In the May 15, 2018 Work Design Magazine[1], Chris LaPata, client leader with BHDP Architecture[2], addresses the importance of Design Thinking in innovative workplaces. “Without innovation, organizations risk the possibility of either being acquired by a company with entirely different priorities or going out of business.” Innovation demands commitment to drive lasting results. Too often, companies that do not innovate either are fearful of failure or are traditionally stuck in a linear problem solving approach.

Design Thinking is not just ‘thinking out of the box’. “Design Thinking involves a creative, agile mindset that incorporates the ability to ask questions from a variety of vantage points … to evolve a culture that quickly generates, shares, and assesses the economic viability of an idea.”

LaPata cites General Stanley McChrystal’s[3], The New York Times best seller, Team of Teams, New Rules of Engagement for a Complex World, to illustrate how Design Thinking confronts VUCA (volatility, uncertainty, complexity, and ambiguity) by applying the word to business environment. It was the U.S. Army War College that first used the acronym VUCA, following the break-up of the Soviet Union. In Iraq, fighting Al Queda, McChrystal immediately realized that top-down command could not effectively combat the versatile enemy; it had to be done on a task force level with decentralized authority in the smallest units; his approach was a “team of teams – faster, flatter, more flexible.”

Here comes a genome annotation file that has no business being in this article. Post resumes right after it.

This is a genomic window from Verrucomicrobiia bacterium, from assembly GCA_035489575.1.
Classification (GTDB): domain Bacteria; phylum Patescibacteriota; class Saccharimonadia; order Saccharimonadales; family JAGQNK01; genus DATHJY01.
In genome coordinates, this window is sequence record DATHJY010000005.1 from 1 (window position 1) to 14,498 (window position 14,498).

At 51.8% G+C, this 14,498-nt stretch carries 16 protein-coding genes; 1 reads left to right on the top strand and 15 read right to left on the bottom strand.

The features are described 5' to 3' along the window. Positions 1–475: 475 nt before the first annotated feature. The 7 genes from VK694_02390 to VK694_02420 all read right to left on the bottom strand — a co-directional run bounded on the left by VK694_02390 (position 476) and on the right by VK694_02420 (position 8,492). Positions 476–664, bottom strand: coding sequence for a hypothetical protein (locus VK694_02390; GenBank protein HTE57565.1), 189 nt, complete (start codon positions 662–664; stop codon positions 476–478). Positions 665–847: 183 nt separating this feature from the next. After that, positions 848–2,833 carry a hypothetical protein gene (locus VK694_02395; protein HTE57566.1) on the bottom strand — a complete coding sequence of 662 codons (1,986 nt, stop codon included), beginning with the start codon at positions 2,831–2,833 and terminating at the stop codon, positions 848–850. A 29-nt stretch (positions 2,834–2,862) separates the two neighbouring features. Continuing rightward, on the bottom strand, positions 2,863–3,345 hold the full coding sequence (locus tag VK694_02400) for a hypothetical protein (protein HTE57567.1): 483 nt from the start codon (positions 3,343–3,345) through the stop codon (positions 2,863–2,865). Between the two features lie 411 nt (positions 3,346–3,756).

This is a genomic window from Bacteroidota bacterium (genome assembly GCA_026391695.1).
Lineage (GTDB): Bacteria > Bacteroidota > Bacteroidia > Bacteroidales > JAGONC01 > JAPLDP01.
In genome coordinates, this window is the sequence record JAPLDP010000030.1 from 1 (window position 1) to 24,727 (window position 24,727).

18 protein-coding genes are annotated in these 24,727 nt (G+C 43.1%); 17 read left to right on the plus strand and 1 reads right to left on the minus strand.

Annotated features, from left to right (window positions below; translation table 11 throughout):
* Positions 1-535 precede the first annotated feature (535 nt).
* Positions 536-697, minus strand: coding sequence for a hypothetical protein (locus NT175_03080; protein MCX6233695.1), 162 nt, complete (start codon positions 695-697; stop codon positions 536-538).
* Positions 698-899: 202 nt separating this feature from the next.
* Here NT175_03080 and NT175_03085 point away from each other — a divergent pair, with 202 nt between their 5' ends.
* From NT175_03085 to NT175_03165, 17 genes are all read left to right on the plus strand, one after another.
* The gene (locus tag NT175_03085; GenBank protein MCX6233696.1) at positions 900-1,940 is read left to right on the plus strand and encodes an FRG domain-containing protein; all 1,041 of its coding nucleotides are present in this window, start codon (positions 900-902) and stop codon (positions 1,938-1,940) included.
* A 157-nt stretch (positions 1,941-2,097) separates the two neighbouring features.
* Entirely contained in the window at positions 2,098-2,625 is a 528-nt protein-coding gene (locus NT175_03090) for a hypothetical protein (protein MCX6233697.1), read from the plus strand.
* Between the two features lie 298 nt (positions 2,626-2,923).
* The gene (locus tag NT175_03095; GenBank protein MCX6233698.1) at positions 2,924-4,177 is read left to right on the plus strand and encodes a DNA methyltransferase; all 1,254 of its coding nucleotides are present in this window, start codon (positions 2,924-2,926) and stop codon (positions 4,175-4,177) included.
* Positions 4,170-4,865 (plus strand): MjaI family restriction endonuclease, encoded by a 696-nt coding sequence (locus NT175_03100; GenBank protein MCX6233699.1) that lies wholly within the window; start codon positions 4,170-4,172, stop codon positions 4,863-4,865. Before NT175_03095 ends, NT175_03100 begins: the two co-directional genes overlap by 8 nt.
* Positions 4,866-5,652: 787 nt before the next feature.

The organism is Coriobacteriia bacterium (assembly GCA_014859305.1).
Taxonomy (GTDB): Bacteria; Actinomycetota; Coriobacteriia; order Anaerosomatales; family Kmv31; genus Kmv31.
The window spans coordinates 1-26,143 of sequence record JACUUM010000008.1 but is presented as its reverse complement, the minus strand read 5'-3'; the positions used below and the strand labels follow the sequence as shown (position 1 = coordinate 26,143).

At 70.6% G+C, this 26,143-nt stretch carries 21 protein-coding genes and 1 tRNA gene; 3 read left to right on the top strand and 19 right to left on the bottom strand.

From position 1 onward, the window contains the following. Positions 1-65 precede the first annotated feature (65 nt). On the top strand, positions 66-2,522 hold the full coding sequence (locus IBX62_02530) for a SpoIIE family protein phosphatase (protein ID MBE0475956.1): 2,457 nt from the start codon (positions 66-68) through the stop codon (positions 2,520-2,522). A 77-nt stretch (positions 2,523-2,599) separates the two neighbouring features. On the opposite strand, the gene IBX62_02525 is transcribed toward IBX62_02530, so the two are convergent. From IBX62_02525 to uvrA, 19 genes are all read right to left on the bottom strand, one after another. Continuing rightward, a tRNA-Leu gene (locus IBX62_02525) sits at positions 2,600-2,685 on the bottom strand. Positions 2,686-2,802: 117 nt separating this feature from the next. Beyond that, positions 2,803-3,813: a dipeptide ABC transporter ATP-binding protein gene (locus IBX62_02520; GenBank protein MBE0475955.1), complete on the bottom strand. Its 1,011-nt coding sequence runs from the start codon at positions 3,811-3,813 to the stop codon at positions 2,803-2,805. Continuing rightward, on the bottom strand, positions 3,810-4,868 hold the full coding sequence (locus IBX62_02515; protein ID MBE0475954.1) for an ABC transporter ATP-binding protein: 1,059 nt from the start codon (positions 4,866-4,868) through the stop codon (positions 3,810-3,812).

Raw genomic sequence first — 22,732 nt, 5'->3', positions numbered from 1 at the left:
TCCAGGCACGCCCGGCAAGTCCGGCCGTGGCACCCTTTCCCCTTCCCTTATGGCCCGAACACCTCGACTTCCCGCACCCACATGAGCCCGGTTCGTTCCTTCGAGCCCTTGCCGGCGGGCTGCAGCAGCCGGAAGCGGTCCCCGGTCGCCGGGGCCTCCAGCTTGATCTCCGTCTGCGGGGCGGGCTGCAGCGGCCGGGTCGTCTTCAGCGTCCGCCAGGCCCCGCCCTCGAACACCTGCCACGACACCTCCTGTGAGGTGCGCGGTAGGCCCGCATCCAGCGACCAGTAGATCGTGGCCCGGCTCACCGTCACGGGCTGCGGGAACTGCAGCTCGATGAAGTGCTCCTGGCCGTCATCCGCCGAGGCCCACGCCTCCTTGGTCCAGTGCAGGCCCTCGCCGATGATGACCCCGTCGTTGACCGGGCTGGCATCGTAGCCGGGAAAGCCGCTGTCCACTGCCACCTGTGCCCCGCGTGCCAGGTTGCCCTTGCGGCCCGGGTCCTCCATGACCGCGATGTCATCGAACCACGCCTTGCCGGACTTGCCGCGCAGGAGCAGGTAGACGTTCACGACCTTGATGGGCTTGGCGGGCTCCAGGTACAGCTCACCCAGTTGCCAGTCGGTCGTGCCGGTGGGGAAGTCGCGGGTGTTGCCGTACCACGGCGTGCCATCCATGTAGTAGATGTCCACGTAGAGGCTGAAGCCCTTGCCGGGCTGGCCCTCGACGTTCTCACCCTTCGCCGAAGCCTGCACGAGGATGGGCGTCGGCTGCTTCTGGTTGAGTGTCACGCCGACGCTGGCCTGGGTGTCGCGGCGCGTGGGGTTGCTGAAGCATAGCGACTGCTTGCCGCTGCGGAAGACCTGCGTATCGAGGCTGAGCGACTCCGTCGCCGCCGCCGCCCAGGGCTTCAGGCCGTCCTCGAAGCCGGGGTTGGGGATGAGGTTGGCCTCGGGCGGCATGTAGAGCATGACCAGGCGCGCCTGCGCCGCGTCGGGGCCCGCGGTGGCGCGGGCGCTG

Design Thinking “combines adaptability, agility, and cohesion of a small team with the power and resources of a giant organization.” LaPata goes on to emphasize that “Design Thinking does not ignore VUCA components; it incorporates them strategically and creatively … to successfully navigate an extremely complex world.” We can no longer use the formality of a hierarchical, ‘straight jacket’, authoritarian structure to foster a versatile culture of innovation.

David Kelley’s innovative company IDEO developed a 5-step design in his Design Thinking that begins with an empathetic approach to understanding the customer’s needs to clearly define the terms of engagement with the customer through repeated and ideated questioning so that a prototype can be designed and tested before the tentative product is offered.

This is the essence of innovation that an organization must foster within its culture to not only survive today’s competition of competence and excellence but also to surge ahead with the advantage of being a pioneer in its field.


[2] BHDP stands for Baxter, Hodell, Donnelly, and Preston, founders of their architect company, 1937.  This company designs environments that affect the key behaviors necessary to achieve strategic results for clients in the workplace, higher education, industrial, retail, and science markets.

[3] McChrystal, Gen. Stanley; Collins, Tatum; et al. (2015). Team of Teams, New Rules of Engagement for a Complex World. Penguin Publishing, New York, N.Y.